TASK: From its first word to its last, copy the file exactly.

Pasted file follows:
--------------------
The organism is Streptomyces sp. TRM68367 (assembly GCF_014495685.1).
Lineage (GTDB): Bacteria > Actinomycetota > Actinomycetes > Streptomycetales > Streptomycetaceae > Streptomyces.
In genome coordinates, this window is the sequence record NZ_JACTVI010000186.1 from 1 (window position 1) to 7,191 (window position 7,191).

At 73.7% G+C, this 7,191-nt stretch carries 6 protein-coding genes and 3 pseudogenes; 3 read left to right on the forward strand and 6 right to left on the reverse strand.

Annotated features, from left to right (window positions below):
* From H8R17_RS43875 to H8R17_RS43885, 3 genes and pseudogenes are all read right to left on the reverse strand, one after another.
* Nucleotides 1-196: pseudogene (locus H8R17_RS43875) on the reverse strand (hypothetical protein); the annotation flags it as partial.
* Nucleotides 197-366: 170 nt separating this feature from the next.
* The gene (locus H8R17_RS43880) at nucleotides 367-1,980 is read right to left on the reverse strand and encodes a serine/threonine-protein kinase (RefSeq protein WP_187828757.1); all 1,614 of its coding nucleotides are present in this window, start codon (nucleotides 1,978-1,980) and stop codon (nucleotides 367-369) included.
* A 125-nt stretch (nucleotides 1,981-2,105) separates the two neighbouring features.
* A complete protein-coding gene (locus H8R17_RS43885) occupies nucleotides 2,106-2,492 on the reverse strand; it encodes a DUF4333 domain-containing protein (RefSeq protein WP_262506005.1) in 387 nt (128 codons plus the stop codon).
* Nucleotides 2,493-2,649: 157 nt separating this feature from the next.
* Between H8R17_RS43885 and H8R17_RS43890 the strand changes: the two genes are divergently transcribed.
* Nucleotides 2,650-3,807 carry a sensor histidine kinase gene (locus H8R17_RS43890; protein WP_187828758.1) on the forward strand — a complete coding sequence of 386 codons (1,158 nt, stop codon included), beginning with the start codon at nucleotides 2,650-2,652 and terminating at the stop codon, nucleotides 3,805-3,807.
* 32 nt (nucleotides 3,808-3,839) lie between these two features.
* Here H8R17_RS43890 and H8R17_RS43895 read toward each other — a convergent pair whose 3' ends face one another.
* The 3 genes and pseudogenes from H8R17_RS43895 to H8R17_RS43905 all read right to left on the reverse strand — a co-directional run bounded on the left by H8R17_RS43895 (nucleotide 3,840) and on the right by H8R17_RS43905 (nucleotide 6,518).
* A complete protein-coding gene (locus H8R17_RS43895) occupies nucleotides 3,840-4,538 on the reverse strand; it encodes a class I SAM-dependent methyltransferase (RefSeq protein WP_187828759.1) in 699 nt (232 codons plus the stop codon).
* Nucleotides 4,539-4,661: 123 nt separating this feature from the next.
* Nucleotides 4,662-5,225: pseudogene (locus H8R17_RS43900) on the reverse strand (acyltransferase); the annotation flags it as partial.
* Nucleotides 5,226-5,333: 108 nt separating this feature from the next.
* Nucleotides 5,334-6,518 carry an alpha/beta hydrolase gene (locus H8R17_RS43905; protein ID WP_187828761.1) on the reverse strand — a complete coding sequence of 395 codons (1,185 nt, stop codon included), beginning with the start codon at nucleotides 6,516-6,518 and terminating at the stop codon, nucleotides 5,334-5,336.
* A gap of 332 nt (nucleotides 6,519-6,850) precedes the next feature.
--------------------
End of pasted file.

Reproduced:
The organism is Streptomyces sp. TRM68367 (assembly GCF_014495685.1).
Lineage (GTDB): Bacteria > Actinomycetota > Actinomycetes > Streptomycetales > Streptomycetaceae > Streptomyces.
In genome coordinates, this window is the sequence record NZ_JACTVI010000186.1 from 1 (window position 1) to 7,191 (window position 7,191).

At 73.7% G+C, this 7,191-nt stretch carries 6 protein-coding genes and 3 pseudogenes; 3 read left to right on the forward strand and 6 right to left on the reverse strand.

Annotated features, from left to right (window positions below):
* From H8R17_RS43875 to H8R17_RS43885, 3 genes and pseudogenes are all read right to left on the reverse strand, one after another.
* Nucleotides 1-196: pseudogene (locus H8R17_RS43875) on the reverse strand (hypothetical protein); the annotation flags it as partial.
* Nucleotides 197-366: 170 nt separating this feature from the next.
* The gene (locus H8R17_RS43880) at nucleotides 367-1,980 is read right to left on the reverse strand and encodes a serine/threonine-protein kinase (RefSeq protein WP_187828757.1); all 1,614 of its coding nucleotides are present in this window, start codon (nucleotides 1,978-1,980) and stop codon (nucleotides 367-369) included.
* A 125-nt stretch (nucleotides 1,981-2,105) separates the two neighbouring features.
* A complete protein-coding gene (locus H8R17_RS43885) occupies nucleotides 2,106-2,492 on the reverse strand; it encodes a DUF4333 domain-containing protein (RefSeq protein WP_262506005.1) in 387 nt (128 codons plus the stop codon).
* Nucleotides 2,493-2,649: 157 nt separating this feature from the next.
* Between H8R17_RS43885 and H8R17_RS43890 the strand changes: the two genes are divergently transcribed.
* Nucleotides 2,650-3,807 carry a sensor histidine kinase gene (locus H8R17_RS43890; protein WP_187828758.1) on the forward strand — a complete coding sequence of 386 codons (1,158 nt, stop codon included), beginning with the start codon at nucleotides 2,650-2,652 and terminating at the stop codon, nucleotides 3,805-3,807.
* 32 nt (nucleotides 3,808-3,839) lie between these two features.
* Here H8R17_RS43890 and H8R17_RS43895 read toward each other — a convergent pair whose 3' ends face one another.
* The 3 genes and pseudogenes from H8R17_RS43895 to H8R17_RS43905 all read right to left on the reverse strand — a co-directional run bounded on the left by H8R17_RS43895 (nucleotide 3,840) and on the right by H8R17_RS43905 (nucleotide 6,518).
* A complete protein-coding gene (locus H8R17_RS43895) occupies nucleotides 3,840-4,538 on the reverse strand; it encodes a class I SAM-dependent methyltransferase (RefSeq protein WP_187828759.1) in 699 nt (232 codons plus the stop codon).
* Nucleotides 4,539-4,661: 123 nt separating this feature from the next.
* Nucleotides 4,662-5,225: pseudogene (locus H8R17_RS43900) on the reverse strand (acyltransferase); the annotation flags it as partial.
* Nucleotides 5,226-5,333: 108 nt separating this feature from the next.
* Nucleotides 5,334-6,518 carry an alpha/beta hydrolase gene (locus H8R17_RS43905; protein ID WP_187828761.1) on the reverse strand — a complete coding sequence of 395 codons (1,185 nt, stop codon included), beginning with the start codon at nucleotides 6,516-6,518 and terminating at the stop codon, nucleotides 5,334-5,336.
* A gap of 332 nt (nucleotides 6,519-6,850) precedes the next feature.